Floating shelves have a nearly magical look, with no visible hardware holding them on the wall. Here are some tricks that’ll help you create floating shelves.
Buy the hardware first!! The functionality of floating shelf hardware is pretty consistent. A bracket with rods projecting off of it gets fastened to the wall. The rods project into the shelf to support it. But there are also subtle differences. The manufacturer will tell you the maximum depth the shelf can be, how thin and long the shelf can be and how much load it can support. Don’t machine any material until you know these parameters.
The hardware shown here holds up to 90 pounds and works for shelves 24” to 36” long and 8” to 10” deep.
Machine the shelf for the bracket
The wall mount hardware can be made completely invisible by machining the back edge of the shelf to hide it.
Install a dado head in your table saw and set the height of the blade so it’s slightly above the wall mount bracket. The width of the dado head should be slightly more than half the width of the wall mount bracket. Use a 5/8” wide dado head for a 1” wall bracket.
Calculate the fence position on your tablesaw by subtracting the width of the wall mount bracket from the shelf thickness and dividing the result by two. For example, if the shelf is 1-1/2” thick and the wall mount bracket is 1” wide, the result you’ll get is 1/4". Position the rip fence 1/4" from the dado head.
Make a test cut by using a piece of scrap that’s the same thickness as the shelf. Make a cut with one face against the fence…
…rotate the piece end for end and make another cut.
The bracket should fit in the resulting groove. Adjust the blade height and fence position as necessary.
Make the same cuts on your shelves.
Measure the rod to rod distance on the bracket. Subtract that from the length of the shelf to determine how far in from the end the rods should be. For example, if the rod to rod distance is 18” and the shelf is 28” long, the rods should be 5” in from the end.
Mark the rod location on end of the shelf and position the rod at that mark.
Hold the hardware in that location and mark the position of the other rod. It’s easier, and more accurate, to trace and transfer the rod locations than it is to measure and lay out the locations. It’s very important that the rod holes are drilled in exactly the right spot, or the shelf won’t mount to the wall bracket.
Determine what size hole the rods call for. Use a self-centering dowel jig clamped in the correct location to drill the hole. The jig will ensure the hole is drilled perpendicular to the edge, and straight. Be very careful locating the jig on your work, making sure it’s perfectly set on the lay out lines made in the previous step. Drill as deeply as you can.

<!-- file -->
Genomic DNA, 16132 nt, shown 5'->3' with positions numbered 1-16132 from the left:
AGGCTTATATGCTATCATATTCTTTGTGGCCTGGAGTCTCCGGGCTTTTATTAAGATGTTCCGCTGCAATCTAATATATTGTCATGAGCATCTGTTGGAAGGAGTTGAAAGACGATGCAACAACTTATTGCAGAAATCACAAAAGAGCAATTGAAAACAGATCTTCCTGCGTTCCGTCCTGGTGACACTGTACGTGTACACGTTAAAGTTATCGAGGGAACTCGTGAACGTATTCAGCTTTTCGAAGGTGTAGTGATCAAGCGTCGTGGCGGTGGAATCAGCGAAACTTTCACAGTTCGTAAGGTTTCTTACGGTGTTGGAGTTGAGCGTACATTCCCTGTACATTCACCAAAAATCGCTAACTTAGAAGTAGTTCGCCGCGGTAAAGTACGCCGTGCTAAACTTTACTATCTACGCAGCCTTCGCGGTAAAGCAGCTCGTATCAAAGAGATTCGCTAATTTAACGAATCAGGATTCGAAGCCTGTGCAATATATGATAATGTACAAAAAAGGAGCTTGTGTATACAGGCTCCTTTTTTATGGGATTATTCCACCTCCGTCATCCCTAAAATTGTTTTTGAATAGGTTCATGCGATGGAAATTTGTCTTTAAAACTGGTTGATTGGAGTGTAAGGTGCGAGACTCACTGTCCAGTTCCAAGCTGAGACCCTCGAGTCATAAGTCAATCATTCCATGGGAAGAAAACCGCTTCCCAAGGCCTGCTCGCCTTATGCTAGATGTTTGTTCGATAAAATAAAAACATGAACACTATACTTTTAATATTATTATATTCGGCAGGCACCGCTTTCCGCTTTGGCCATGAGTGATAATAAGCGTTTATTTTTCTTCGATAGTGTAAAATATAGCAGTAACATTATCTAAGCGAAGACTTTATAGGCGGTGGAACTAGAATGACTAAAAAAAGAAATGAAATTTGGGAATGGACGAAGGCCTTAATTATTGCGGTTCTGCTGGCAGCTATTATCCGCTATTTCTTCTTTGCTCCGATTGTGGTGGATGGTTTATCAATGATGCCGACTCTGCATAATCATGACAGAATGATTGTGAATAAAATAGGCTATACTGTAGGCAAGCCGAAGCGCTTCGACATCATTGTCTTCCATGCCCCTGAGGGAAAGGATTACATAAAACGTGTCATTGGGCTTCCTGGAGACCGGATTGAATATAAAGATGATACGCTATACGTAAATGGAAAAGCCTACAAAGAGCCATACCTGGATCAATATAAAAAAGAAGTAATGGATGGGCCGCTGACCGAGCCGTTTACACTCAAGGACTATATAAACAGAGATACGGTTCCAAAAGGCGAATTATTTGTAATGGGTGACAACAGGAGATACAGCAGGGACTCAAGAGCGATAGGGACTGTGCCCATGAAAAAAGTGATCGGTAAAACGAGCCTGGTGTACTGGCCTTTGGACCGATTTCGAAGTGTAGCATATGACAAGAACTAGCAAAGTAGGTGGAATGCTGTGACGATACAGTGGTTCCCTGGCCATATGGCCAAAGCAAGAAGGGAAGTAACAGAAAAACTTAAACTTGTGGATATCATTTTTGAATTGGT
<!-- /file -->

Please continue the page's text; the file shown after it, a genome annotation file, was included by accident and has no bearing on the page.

Due to the length of the rods, you most likely won’t be able to fully drill the holes with the dowel jig in place. Remove the jig and continue drilling, allowing the bit to follow the hole that was started with the dowel jig.
Instead of doing a two-step drilling operation you can use extra-long drill bits to drill the holes in one step, without having to remove the dowel jig.
Test the wall bracket in the holes you drilled. If it doesn’t go in you can, possibly, slightly enlarge the holes you drilled. This is not, however, good practice and may weaken the shelf’s contact with the bracket, and cause it to sag.
Plug the grooves
The grooves made to hide the wall mount bracket will show on the end of the shelf unless you plug them.
Plane a scrap piece of the shelf material until it just fits in the groove.
Rip pieces of the plug material so their thickness matches the depth of the groove. Cut them to length and glue them in. Keep the plugs short so they don’t interfere with the wall mount bracket seating in the groove.
It’s best to make a number of plug pieces so you have plenty of choices and can match the color and grain of the plug to that of the shelf.
Install the shelves
Using a level, mark a level line on the wall in the shelf location.
Position the bracket on the level line and trace the locations of the screw holes.
Predrill for the screws or anchors. Be sure to use the correct fastener for the wall type you’re working with. Screw directly into studs whenever you can, and use robust fasteners and anchors.
Drive the screws securing the wall mount brackets to the wall.
Slide the shelves onto the wall brackets.
You may have to vary this procedure a little, depending on the what mounting system you purchase, but the overall process of hiding the hardware will be similar.